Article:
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I’ve been thinking about magic. Even though I’m reading Joan Didion’s memoir about the year she spent pondering how she might reverse her husband’s death, I don’t mean that kind of magical thinking.

black cat by A.AshmanI’m talking about context. In its absence, everything looks like magic.

David Blaine’s recent TEDmed talk reveals the training behind the endurance-artist’s 17-minute feat of holding his breath under water. Rather than illusion, the magician relied on science.

“What will the world be like 10 years from now?” asks the Shorty Awards interview. (I’m honored to be nominated this month for producing 140-character, real-time content). I’m afraid the future will be divided: digital-natives and -immigrants on one side, and the other group mystified how we know so much.

In much the same way, philosophies about our interconnectedness will also separate us. Look at the release of marketer Seth “tribes” Godin’s latest book this week. Among a hundred positive ones by people who donated to the Acumen Fund to receive advance copies — resulting in a slew of pre-publication synergistic footwork among his tribe — the top critical review on Linchpin’s first day suggests the Amazon review system has been gamed.  Shillery.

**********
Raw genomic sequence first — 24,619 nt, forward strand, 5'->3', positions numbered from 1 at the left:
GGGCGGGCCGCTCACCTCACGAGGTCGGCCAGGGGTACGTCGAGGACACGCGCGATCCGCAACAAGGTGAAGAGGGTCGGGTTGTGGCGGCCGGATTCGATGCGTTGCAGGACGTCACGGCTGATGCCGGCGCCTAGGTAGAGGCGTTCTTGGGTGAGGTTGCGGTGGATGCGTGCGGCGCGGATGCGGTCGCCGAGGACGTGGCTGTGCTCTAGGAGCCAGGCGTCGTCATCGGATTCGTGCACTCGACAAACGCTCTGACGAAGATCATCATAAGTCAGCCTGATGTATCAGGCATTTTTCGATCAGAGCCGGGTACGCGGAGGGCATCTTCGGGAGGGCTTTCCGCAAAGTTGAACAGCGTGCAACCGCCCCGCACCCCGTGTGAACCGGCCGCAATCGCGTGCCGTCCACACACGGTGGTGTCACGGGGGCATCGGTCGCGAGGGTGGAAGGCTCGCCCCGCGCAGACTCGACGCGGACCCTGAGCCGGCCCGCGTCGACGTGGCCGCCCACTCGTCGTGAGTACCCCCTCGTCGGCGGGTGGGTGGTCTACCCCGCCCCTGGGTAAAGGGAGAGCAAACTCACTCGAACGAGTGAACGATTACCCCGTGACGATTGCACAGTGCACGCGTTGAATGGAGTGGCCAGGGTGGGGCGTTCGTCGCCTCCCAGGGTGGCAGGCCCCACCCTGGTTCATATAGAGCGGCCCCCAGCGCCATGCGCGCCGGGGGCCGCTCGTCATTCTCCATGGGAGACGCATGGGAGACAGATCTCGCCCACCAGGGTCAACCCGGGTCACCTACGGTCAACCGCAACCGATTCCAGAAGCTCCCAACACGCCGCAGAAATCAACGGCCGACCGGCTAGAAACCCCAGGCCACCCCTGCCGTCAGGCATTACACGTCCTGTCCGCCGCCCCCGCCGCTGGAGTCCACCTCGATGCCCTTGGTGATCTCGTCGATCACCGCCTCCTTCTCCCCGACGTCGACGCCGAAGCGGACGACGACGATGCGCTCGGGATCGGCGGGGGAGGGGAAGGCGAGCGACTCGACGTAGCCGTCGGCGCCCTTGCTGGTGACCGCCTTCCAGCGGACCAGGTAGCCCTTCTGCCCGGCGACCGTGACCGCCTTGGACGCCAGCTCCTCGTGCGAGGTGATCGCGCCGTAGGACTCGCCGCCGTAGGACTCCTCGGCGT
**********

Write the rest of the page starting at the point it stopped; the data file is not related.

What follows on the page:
When we invest in research and relationships (with online alliances even more invisible to the unconnected) our results can seem like wizardry.

Which magic are you going to think more about?

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I asked that question during a week of live #litchat on Twitter when I guest hosted this spring. Here are highlights from three hours of conversation with 40 readers, writers, travelers, expats, Third Culture Kids and emigrees weighing in from around the globe. The unattributed comments are my own.

WHAT’S EXPAT LIT?

The interpretation of another culture by someone of our own. — M. Dominique Benoit

An expat writer draws on a collective cultural consciousness to talk about a different locale. An outsider’s view from the inside: when it’s good, it’s the best of both worlds.

A thoughtful expat will question and analyze his own cultural biases. The reader can do this vicariously. — Deborah Davidson

EXPAT LIT COMES OF AGE

So many globetrotters, so many identity issues when home keeps changing. — Jennifer Eaton Gokmen

EXPAT LIT VS. TRAVELOGUE

Travel may open your eyes but does not change your identity. Expatriation sure does! — Emmanuelle Archer

Expat lit is not travel literature since writing about life from outside a homeland does not mean writing from a state of travel. We’re coping with extended life in a foreign culture, navigating subtleties, adapting to find harmony. Personal assimilation/identity issues dominate expat writing, and filter their world. If travel writing is a chance to travel vicariously, expat lit is a chance to live abroad vicariously.

FEMALE VS. MALE WRITERS

Female expat writers do more with identity and assimilation, I find. — Nassim Assefi

EMIGREE/IMMIGRANT VS. EXPAT

If the subject is primarily your homeland and you live abroad as an emigree, that’s emigree lit. If you’re living outside your home culture writing about where you are, and even the rest of the world, that’s expat lit. 

THIRD CULTURE KID VS. EXPAT